Sparhawk: “Or we found out we played out the possibilities this person gave us. Sometimes it is just a matter of availability, sometimes it’s more just, ‘Okay, we need to make a record,’ so we reach out to people we trust to maybe call. It seems we’ve been really lucky that everyone we worked with was someone who showed up at a show or came up to us and said, ‘Hey I really like what you’re doing, next time you’re in the city come check out my studio.’ Which is what happened with Steve Albini. Steve Fisk, same thing, we played some shows with Pell Mell, he loved us. Fridmann, same thing, he would just show up at shows. I think Stuart [Braithwaite] from Mogwai was like, ‘You should contact Dave Fridmann, he’s really great to work with and he is a fan.’ So that was easy. Same with Jeff Tweedy; we played some shows with him and he just kind of floated around the idea. A year later we thought, ‘Yeah, let’s do this record with Jeff,’ which kind of seemed to work well with the songs we’re doing at the time. We met Brian Eno at a festival a couple of years ago… so that’s still in the back of my mind.” He lets out a depreciating chuckle. “It’s a long shot.”

Within the BJ Burton-era, Low’s music seems to be going through a ceaseless cycle of development, taking elements from the studio to a live setting and vice versa. “Trying to technically duplicate the record would be a nightmare,” Sparhawk pronounces. “There would have to be eight of us out there.” Parker: “And it sucks the spontaneity out of it. Trying to replicate something exactly, that’s never been our intent.”

Sparhawk: “I want to bleed, I don’t want to press a button.”

Sparhawk reveals he was working with Burton again just a few days before this interview, just trying out new sounds in the studio. And that’s where a lot of the magic manifests: marrying the sound with the song. “A lot of times people think, ‘Well you’re doing stuff on the computer now’ and you’re just tracking and tweaking the crap out of it,” he explains. “But actually, the experimentation is going on as we track the songs. BJ’ll actually be using the heavy effects, manipulating while we’re tracking, during the process of putting something together.”

“There is very little mixing after the fact,” Parker adds. “We mostly found all of the sounds during the tracking process. And it’s just a little tweaking afterwards.” Quite a staggering fact, considering how much further Low ventures from traditional-sounding instrumentation than ever before. To upend that, the pair put even more emphasis on the clarity and emotional depth of their vocals and lyrics.

Parker: “With this record, we knew the vocals were going to be very strong. We worked very hard at them, we sang a lot, we got ready. But a lot of times, it’s instinctual.”

Sparhawk: “I think that’s great, that’s your superpower. You’re able to hear something and go ‘Alright, here’s a harmony!’”

HEY WHAT, like its cryptic title suggests, feels very much a pleasant limbo between pop and experimental music: sounds restlessly and manifesting before they’re able to take on a definitive shape or structure. It’s gorgeous and transcendental, yet intrusive and overpowering at the same time, like the intermediary between thought and reaction. According to the couple, the inspirations are as wide-ranging as they are extreme.

“There’s dub and reggae, there’s something about that that gives you this hint of ‘I don’t know, this is pliable, you can actually take a pop song and trick it out,’” Sparhawk ponders. “You still have those fragments of a song in there once in a while, with the vocals popping in and out, echo or a recognizable bassline or something. That music was—at least in my mind—breaking apart the idea of a song. Some extreme music like Sunn O))), I have a single by Alec Empire, “The Peak,” which I always loved. It’s this work of art. EMA, with whom we toured with…I’ve been a fan of her recordings for quite some time. It’s very old school, almost like the four-track lo-fi thing, but you can tell she’s reaching very hard to find what the outer edge, the outer limits of this medium can be. Not afraid to make a track that’s not at all referential to anything you’ve ever heard before.”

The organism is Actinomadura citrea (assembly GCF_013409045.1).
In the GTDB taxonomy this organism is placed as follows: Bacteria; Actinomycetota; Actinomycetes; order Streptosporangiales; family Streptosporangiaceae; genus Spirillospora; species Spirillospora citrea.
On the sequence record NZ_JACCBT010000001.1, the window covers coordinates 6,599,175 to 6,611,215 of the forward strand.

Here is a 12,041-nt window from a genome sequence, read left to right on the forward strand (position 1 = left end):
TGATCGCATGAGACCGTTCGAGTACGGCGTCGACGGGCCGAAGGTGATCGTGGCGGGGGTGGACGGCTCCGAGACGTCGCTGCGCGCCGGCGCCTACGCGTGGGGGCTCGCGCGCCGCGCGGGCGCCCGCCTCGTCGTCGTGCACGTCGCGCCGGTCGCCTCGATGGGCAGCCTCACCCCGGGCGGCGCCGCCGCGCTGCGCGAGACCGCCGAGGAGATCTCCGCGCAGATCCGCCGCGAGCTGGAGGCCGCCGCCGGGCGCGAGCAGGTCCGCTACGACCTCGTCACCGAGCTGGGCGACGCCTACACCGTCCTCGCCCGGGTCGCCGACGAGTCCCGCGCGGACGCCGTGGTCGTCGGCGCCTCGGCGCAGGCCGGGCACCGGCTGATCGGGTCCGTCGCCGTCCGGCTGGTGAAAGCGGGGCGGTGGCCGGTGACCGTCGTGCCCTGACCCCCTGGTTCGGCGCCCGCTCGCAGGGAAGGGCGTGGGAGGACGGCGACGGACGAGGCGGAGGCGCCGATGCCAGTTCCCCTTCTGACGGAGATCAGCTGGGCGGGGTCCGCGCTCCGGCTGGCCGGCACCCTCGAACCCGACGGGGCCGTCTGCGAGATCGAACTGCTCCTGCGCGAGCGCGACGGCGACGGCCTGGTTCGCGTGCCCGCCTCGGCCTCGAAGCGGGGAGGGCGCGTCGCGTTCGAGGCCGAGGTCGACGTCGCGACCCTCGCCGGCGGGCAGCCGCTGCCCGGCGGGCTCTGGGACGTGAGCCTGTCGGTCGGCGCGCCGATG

HEY WHAT’s chief single, “Days Like These,” has to be one of the greatest hooks the band has ever come up with, but instead of rallying like your typical pop song, its structure collapses under its own weight and dissolves. But nevertheless, the core melody still lingers around long enough to usher you into the soothing celestial abstractions.

It feels like the sound of hope, of possibility or something new, or as Sparhawk puts it, “something falling open to the universe”: that same feeling one maybe gets after first hearing late jazz guitarist Sonny Sharrock weaponizing guitar noise, or My Bloody Valentine’s Kevin Shields creating these dense, multi-layered sound effects. And with anything that strikes as original and new, there isn’t much cast-iron to latch onto, other than to chase that raw unprocessed feeling down.

“We started ‘Days Like These’ as a sort of folky song played on the acoustic guitar, just singing together,” says Parker. “It felt really folky to me, and we would always play it like that. And that’s another thing about working with BJ, you never know what it’s going to end up becoming. I was certain that it wasn’t going to sound like a hokey folk song.”

“With Double Negative we kind of broke the door in, we blew the door up and found this new room with new possibilities,” Sparhawk ruminates. “And I think now, with this record, it felt more like ‘We’ve blown the door off as we walked in the room, now what? What are we going to do with the room, with all the possibilities here?’ It was a little more specific even: we got past this door, but there was also this other door, and then another one. So instead of being focused on the room, here’s another doorway, let’s make our way towards that. If it’s anything like the first door, it’s probably worth going through it.”

Parker: “I think about it in terms of themes too: Double Negative was pretty dark and a reaction to this crazy time, whereas I feel this album brings in a little bit more light.”

“This one’s like ‘This was way worse than we thought, but we’re still alive… maybe we’re gonna make it,’” Sparhawk chuckles. “I think at this point we’ve kind of carved out a way that we can apply ourselves into just about anything, any approach or format. The songs as well; I think we have a certain simple approach to songwriting. I think maybe that resonates, and I think maybe that’s a thread through things. Again, the vocals too. I guess when you have those things, the rest of it can’t really touch that: if we write the songs and we’re singing and we like what’s coming out, it’s gonna be Low. Over time we just learned to trust to go really far out of the limb, and as long as it’s still us writing the songs, still us singing, still us saying, ‘Yeah, that sounds great, let’s go with that’... somehow, it’ll become a lot more representative than if we had planned it.”